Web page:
399                else:
400                    colname = '%s_%s' % (self.name, pk_col.name)
401
402                # we use a Field here instead of using a Column directly
403                # because of add_field
404                field = Field(pk_col.type, colname=colname, index=True, 
405                              **self.column_kwargs)
406                source_desc.add_field(field)
407
408                # build the list of local columns which will be part of
409                # the foreign key
410                self.foreign_key.append(field.column)
411
412                # store the names of those columns
413                fk_colnames.append(colname)
414
415                # build the list of columns the foreign key will point to
416                if target_desc.entity.table.schema:
417                    fk_refcols.append("%s.%s.%s" % (
418                        target_desc.entity.table.schema,
419                        target_desc.entity.table.name,
420                        pk_col.name))
421                else:
422                    fk_refcols.append("%s.%s" % (target_desc.entity.table.name,
423                                                 pk_col.name))
424
425                # build up the primary join. This is needed when you have
426                # several belongs_to relations between two objects
427                self.primaryjoin_clauses.append(field.column == pk_col)
428           
429            # In some databases (at lease MySQL) the constraint name needs to
430            # be unique for the whole database, instead of per table.
431            fk_name = "%s_%s_fk" % (self.entity.table.name, 
432                                    '_'.join(fk_colnames))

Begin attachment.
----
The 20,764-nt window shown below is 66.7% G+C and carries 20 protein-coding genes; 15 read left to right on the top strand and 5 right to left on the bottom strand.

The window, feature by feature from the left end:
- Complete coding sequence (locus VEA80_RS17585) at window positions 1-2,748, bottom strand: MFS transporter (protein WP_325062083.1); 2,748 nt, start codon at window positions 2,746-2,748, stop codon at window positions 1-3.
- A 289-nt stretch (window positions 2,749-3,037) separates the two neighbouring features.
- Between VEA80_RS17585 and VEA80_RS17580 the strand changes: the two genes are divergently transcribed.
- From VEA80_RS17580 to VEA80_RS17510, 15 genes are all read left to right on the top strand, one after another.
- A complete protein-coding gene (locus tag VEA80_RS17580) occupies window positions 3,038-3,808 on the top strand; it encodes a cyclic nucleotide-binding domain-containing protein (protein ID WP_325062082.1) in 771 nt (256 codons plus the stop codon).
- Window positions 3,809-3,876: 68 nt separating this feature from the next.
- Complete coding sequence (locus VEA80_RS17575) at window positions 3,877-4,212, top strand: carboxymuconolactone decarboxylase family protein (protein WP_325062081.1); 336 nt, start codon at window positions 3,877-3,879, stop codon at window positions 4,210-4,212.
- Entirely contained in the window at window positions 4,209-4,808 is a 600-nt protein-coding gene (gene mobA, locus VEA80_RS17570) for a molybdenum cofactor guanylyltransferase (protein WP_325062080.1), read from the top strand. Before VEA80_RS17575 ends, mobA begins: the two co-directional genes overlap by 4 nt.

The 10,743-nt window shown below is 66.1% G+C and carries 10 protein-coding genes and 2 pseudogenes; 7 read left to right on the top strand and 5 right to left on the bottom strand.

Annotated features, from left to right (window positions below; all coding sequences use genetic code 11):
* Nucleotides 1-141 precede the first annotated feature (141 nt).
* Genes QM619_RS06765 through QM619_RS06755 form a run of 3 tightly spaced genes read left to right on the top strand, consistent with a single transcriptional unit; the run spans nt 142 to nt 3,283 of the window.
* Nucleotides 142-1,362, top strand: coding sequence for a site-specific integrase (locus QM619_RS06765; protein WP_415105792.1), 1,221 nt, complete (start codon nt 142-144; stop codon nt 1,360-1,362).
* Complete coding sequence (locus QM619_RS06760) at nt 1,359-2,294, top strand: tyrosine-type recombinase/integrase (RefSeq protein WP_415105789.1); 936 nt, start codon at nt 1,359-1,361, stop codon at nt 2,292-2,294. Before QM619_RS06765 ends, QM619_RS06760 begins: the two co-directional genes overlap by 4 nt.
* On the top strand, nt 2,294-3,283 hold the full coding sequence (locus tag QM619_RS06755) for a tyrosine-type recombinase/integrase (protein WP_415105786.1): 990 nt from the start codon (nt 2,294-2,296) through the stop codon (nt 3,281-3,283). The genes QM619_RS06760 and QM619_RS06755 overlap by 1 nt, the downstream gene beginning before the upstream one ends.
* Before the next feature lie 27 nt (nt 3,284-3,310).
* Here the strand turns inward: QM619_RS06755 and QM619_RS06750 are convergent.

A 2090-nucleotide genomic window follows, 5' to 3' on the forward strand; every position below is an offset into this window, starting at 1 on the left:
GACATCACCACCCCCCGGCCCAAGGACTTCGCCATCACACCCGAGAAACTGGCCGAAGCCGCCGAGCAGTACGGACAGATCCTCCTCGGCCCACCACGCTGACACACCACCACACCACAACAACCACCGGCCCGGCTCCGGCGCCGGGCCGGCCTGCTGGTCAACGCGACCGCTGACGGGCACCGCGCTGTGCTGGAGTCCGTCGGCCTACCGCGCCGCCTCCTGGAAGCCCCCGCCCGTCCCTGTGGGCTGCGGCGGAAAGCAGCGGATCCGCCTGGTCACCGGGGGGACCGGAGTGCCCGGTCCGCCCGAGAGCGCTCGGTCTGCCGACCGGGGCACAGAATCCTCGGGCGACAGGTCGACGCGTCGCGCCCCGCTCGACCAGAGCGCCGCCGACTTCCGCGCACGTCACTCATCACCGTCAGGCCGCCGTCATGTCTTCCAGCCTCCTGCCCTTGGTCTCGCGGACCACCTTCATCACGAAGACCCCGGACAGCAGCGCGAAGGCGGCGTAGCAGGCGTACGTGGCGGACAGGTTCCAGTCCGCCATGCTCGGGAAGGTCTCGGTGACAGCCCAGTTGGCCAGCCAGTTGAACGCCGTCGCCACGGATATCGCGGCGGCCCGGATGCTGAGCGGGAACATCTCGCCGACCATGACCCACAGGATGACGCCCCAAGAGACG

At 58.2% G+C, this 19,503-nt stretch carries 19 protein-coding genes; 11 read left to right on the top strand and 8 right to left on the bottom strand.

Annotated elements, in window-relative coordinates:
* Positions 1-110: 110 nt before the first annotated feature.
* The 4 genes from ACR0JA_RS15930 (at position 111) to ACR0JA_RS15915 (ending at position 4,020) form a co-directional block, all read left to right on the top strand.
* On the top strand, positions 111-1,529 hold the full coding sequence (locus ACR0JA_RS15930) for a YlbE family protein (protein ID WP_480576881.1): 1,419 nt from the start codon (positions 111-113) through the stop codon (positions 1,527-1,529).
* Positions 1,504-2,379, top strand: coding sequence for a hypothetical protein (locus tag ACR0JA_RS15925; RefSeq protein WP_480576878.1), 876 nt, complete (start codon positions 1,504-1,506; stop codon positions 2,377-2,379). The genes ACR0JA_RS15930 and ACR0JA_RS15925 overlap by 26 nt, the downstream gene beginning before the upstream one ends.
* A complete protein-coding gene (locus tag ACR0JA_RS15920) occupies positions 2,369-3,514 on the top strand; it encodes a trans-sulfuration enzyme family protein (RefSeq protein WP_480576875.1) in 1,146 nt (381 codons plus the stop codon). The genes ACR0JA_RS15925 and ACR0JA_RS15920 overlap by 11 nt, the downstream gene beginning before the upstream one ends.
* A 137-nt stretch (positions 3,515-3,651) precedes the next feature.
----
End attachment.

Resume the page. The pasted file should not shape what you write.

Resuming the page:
433            source_desc.add_constraint(ForeignKeyConstraint(
434                                            fk_colnames, fk_refcols,
435                                            name=fk_name,
436                                            **self.constraint_kwargs))
437   
438    def create_properties(self):
439        kwargs = self.kwargs
440       
441        if self.entity.table is self.target.table:
442            if self.entity._descriptor.autoload:
443                cols = [col for col in self.target.table.primary_key.columns]
444            else:
445                cols = [k.column for k in self.target._descriptor.primary_keys]
446            kwargs['remote_side'] = cols
447
448        if self.primaryjoin_clauses:
449            kwargs['primaryjoin'] = and_(*self.primaryjoin_clauses)
450        kwargs['uselist'] = False
451       
452        self.property = relation(self.target, **kwargs)
453        self.entity.mapper.add_property(self.name, self.property)
454
455
456class HasOne(Relationship):
457    uselist = False
458
459    def create_keys(self):
460        # make sure an inverse relationship exists
461        if self.inverse is None:
462            raise Exception(
463                      "Couldn't find any relationship in '%s' which "